THE MOST MIRACULOUS HAIL MARY PLAY IN THE Big 12's 16-season history came in 2010 when commissioner Dan Beebe—faced with his conference's implosion should five schools bolt for the Pac-10, Missouri and Nebraska light out for the Big Ten and Texas A&M sashay to the SEC—used his considerable political talents to hold it together. Though Colorado (for the Pac-12) and Nebraska (Big Ten) eventually left, the Big 12 is not only still in business (albeit now with 10 teams) but it also has a 13-year, $1.17 billion TV deal with Fox. Moreover, Texas is launching its Longhorn Network this month. A certain natural order has been preserved.
Formed in 1996, the Big 12 welded members of the Big Eight and four refugees (Baylor, Texas, Texas A&M and Texas Tech) from the dissolving Southwest Conference. The new alignment made sense. The schools shared a rugged worldview shaped by their location on the Plains and by a muscular Christianity. (Is it any wonder that a man named Dana X. Bible coached at Nebraska, Texas and Texas A&M?) Oklahoma-Texas was already one of the sport's most revered rivalries, and now they would be in the same league. Best of all, there was a synergistic tradition of excellence. Current Big 12 schools have won or been named national champion a dozen times and have produced nine Heisman winners. Paramount were the 1940s and '50s Sooners machines of coach Bud Wilkinson and the Longhorns powerhouses of the '60s and '70s under Darrell Royal—not coincidentally, Wilkinson's quarterback at Oklahoma in the late '40s. Befitting the rawboned nature of their recruits, the teams of today's Big 12 through the decades produced a plethora of bruising runners, corn-fed blockers and pad-popping defenders. It is only in recent years that coaches such as Missouri's Gary Pinkel, Oklahoma's Bob Stoops and Texas Tech's Mike Leach, with his dizzying spread attack, have changed the hidebound image by going airborne.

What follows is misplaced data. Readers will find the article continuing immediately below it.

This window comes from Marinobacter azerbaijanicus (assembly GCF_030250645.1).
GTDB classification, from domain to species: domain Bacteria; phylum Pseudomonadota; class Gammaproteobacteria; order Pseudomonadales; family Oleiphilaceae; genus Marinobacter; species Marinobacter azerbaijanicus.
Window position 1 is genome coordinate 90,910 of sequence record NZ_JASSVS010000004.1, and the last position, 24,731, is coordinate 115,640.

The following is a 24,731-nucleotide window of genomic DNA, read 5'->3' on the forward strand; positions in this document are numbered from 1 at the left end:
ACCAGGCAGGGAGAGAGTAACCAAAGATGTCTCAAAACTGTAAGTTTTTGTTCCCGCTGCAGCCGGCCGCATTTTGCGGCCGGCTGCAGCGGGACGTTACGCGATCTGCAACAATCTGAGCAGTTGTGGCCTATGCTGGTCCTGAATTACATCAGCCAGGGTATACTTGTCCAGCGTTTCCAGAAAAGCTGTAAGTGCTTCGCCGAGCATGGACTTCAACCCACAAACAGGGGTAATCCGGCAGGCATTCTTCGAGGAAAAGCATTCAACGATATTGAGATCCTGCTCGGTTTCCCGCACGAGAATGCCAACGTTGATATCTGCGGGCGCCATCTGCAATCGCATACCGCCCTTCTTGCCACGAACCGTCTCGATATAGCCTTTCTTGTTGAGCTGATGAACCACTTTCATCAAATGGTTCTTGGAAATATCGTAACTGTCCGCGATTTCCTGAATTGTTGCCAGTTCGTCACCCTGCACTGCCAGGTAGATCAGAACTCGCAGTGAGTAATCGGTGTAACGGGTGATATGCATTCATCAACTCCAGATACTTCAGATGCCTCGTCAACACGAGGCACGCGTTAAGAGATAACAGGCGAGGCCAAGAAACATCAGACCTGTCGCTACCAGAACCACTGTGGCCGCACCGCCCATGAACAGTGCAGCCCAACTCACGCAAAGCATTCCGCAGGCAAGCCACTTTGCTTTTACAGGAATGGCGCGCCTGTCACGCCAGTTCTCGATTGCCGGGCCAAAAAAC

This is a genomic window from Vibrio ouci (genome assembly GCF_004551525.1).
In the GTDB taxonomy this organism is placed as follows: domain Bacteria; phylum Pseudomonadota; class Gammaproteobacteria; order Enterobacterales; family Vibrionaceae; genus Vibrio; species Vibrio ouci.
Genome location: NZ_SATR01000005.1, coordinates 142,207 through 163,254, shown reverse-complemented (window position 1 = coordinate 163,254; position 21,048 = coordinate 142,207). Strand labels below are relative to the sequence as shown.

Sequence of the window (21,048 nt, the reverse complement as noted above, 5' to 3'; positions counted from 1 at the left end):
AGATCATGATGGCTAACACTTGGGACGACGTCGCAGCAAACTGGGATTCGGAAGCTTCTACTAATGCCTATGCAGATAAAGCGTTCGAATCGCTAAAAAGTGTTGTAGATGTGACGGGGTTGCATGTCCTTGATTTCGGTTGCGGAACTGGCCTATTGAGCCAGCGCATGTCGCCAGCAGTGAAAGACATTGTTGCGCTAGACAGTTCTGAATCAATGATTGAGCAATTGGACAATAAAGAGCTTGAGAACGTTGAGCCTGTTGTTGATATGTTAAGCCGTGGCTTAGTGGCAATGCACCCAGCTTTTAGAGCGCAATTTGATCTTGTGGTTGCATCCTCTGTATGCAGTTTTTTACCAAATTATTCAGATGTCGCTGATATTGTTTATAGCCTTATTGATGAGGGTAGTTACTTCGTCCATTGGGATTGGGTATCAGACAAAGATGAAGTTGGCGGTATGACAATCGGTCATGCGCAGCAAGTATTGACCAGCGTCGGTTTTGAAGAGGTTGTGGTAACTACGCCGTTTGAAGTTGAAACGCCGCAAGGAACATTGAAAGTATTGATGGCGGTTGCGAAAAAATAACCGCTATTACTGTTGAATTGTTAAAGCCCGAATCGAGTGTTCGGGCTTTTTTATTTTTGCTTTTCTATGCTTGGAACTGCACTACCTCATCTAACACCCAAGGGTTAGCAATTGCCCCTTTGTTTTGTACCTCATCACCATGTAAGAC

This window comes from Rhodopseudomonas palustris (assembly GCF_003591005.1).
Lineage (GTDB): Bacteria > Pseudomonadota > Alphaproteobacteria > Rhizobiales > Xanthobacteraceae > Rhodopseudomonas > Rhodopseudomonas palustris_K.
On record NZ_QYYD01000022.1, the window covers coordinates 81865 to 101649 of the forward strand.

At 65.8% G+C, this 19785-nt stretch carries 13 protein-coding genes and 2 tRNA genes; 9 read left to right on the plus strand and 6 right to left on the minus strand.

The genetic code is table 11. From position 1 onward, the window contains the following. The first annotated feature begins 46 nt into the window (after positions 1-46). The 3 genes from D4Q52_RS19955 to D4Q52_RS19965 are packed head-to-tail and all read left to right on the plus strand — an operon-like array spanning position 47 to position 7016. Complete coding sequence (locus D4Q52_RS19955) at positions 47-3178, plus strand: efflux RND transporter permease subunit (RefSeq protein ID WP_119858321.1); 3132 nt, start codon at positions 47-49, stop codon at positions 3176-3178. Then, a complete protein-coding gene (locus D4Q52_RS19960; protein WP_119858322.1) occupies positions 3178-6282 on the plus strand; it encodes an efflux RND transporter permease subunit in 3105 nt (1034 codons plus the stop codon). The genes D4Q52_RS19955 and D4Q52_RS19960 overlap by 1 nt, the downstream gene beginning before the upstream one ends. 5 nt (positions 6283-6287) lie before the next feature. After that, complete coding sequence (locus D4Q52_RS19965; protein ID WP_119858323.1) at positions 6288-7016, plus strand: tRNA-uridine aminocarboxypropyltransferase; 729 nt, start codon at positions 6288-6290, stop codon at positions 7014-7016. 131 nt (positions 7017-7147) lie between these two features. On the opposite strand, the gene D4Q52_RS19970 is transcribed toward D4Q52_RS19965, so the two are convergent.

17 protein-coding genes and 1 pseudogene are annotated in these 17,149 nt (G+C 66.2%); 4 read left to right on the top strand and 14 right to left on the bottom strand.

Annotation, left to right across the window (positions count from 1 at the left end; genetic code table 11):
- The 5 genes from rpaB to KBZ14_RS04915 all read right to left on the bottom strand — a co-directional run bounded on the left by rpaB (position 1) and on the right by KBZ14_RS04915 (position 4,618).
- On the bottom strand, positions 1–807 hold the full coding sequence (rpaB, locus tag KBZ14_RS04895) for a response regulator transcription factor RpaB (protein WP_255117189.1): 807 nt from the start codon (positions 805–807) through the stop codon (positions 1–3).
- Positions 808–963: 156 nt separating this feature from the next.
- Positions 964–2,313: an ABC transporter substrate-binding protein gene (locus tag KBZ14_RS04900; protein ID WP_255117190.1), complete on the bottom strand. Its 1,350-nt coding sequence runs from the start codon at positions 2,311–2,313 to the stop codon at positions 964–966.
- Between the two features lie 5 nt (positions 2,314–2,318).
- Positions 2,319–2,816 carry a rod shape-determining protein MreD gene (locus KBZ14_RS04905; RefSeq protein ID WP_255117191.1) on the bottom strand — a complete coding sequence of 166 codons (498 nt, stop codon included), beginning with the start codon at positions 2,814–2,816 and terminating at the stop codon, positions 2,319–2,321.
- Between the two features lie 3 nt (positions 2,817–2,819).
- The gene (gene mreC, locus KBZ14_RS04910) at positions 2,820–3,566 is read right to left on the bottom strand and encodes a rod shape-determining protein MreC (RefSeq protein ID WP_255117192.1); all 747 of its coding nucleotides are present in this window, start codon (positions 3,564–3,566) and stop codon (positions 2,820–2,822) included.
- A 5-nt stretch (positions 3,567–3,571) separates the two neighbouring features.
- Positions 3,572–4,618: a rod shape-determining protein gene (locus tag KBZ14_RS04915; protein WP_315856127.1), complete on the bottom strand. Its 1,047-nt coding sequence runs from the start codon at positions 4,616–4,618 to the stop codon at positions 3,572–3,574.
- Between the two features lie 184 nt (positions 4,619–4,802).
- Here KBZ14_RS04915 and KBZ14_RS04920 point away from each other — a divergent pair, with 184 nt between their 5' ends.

What has remained constant is the steadfast fervor of the followers. In 2010 the Big 12 had the highest average attendance in its history: 62,975. That's especially notable because this is not a fair-weather league. When the season begins, spectators have to shield themselves from a blazing sun. For the games around Thanksgiving, they encounter snow, sleet, whipping winds and marrow-chilling cold. Sometimes sitting out there requires a survival instinct. For this conference, that's only fitting.
FIRST DOWNS, BIG 12
1886 First Chant of "Rock Chalk, Jayhawk"
Kansas's signature rallying cry begins as a Science Club cheer
1895 First Coaching Job for Pop Warner
At Iowa Agricultural College, now Iowa State, Pop goes 18--8
1900 First Game in the Red River Rivalry